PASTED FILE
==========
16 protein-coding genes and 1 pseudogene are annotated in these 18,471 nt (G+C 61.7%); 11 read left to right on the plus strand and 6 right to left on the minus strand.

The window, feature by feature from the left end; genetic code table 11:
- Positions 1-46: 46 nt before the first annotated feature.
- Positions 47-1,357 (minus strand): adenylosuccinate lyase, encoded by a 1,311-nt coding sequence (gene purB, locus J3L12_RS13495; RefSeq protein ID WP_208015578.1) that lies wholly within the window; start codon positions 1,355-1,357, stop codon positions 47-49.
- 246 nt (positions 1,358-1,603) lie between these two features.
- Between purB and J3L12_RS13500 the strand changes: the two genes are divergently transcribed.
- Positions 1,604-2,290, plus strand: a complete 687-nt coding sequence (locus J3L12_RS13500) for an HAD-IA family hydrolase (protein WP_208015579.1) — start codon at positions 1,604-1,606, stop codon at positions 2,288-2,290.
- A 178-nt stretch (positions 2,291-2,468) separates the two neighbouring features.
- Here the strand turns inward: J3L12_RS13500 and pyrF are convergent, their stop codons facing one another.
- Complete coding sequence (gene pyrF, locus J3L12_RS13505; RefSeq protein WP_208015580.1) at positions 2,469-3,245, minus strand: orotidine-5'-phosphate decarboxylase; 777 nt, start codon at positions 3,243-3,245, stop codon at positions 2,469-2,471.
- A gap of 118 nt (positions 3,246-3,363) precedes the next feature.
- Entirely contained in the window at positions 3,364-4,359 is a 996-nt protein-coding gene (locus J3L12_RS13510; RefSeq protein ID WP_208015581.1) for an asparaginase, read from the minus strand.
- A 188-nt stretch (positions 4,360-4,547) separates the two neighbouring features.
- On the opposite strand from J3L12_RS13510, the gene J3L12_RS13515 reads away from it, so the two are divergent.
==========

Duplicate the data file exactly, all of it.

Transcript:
16 protein-coding genes and 1 pseudogene are annotated in these 18,471 nt (G+C 61.7%); 11 read left to right on the plus strand and 6 right to left on the minus strand.

The window, feature by feature from the left end; genetic code table 11:
- Positions 1-46: 46 nt before the first annotated feature.
- Positions 47-1,357 (minus strand): adenylosuccinate lyase, encoded by a 1,311-nt coding sequence (gene purB, locus J3L12_RS13495; RefSeq protein ID WP_208015578.1) that lies wholly within the window; start codon positions 1,355-1,357, stop codon positions 47-49.
- 246 nt (positions 1,358-1,603) lie between these two features.
- Between purB and J3L12_RS13500 the strand changes: the two genes are divergently transcribed.
- Positions 1,604-2,290, plus strand: a complete 687-nt coding sequence (locus J3L12_RS13500) for an HAD-IA family hydrolase (protein WP_208015579.1) — start codon at positions 1,604-1,606, stop codon at positions 2,288-2,290.
- A 178-nt stretch (positions 2,291-2,468) separates the two neighbouring features.
- Here the strand turns inward: J3L12_RS13500 and pyrF are convergent, their stop codons facing one another.
- Complete coding sequence (gene pyrF, locus J3L12_RS13505; RefSeq protein WP_208015580.1) at positions 2,469-3,245, minus strand: orotidine-5'-phosphate decarboxylase; 777 nt, start codon at positions 3,243-3,245, stop codon at positions 2,469-2,471.
- A gap of 118 nt (positions 3,246-3,363) precedes the next feature.
- Entirely contained in the window at positions 3,364-4,359 is a 996-nt protein-coding gene (locus J3L12_RS13510; RefSeq protein ID WP_208015581.1) for an asparaginase, read from the minus strand.
- A 188-nt stretch (positions 4,360-4,547) separates the two neighbouring features.
- On the opposite strand from J3L12_RS13510, the gene J3L12_RS13515 reads away from it, so the two are divergent.